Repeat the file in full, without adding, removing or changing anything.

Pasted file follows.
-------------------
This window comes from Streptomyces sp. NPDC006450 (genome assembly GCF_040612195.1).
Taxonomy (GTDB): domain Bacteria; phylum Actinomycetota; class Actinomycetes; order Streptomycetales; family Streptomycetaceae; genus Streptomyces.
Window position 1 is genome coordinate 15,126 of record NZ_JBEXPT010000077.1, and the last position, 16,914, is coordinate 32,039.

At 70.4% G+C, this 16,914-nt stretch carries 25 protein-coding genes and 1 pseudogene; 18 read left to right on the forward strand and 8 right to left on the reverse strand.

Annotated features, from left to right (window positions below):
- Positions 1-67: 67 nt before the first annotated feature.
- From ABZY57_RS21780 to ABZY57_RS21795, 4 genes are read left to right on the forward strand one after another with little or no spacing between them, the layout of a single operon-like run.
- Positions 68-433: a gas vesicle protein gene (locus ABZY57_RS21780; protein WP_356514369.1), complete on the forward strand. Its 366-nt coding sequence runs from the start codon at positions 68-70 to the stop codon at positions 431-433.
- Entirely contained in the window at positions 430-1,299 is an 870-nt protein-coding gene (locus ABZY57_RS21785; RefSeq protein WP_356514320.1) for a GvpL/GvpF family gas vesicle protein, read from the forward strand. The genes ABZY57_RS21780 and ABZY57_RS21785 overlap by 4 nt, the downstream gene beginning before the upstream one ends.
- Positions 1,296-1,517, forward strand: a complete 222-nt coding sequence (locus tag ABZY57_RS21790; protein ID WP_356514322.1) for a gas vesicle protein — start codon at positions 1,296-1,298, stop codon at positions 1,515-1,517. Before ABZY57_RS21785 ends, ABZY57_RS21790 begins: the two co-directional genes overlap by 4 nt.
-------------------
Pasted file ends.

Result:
This window comes from Streptomyces sp. NPDC006450 (genome assembly GCF_040612195.1).
Taxonomy (GTDB): domain Bacteria; phylum Actinomycetota; class Actinomycetes; order Streptomycetales; family Streptomycetaceae; genus Streptomyces.
Window position 1 is genome coordinate 15,126 of record NZ_JBEXPT010000077.1, and the last position, 16,914, is coordinate 32,039.

At 70.4% G+C, this 16,914-nt stretch carries 25 protein-coding genes and 1 pseudogene; 18 read left to right on the forward strand and 8 right to left on the reverse strand.

Annotated features, from left to right (window positions below):
- Positions 1-67: 67 nt before the first annotated feature.
- From ABZY57_RS21780 to ABZY57_RS21795, 4 genes are read left to right on the forward strand one after another with little or no spacing between them, the layout of a single operon-like run.
- Positions 68-433: a gas vesicle protein gene (locus ABZY57_RS21780; protein WP_356514369.1), complete on the forward strand. Its 366-nt coding sequence runs from the start codon at positions 68-70 to the stop codon at positions 431-433.
- Entirely contained in the window at positions 430-1,299 is an 870-nt protein-coding gene (locus ABZY57_RS21785; RefSeq protein WP_356514320.1) for a GvpL/GvpF family gas vesicle protein, read from the forward strand. The genes ABZY57_RS21780 and ABZY57_RS21785 overlap by 4 nt, the downstream gene beginning before the upstream one ends.
- Positions 1,296-1,517, forward strand: a complete 222-nt coding sequence (locus tag ABZY57_RS21790; protein ID WP_356514322.1) for a gas vesicle protein — start codon at positions 1,296-1,298, stop codon at positions 1,515-1,517. Before ABZY57_RS21785 ends, ABZY57_RS21790 begins: the two co-directional genes overlap by 4 nt.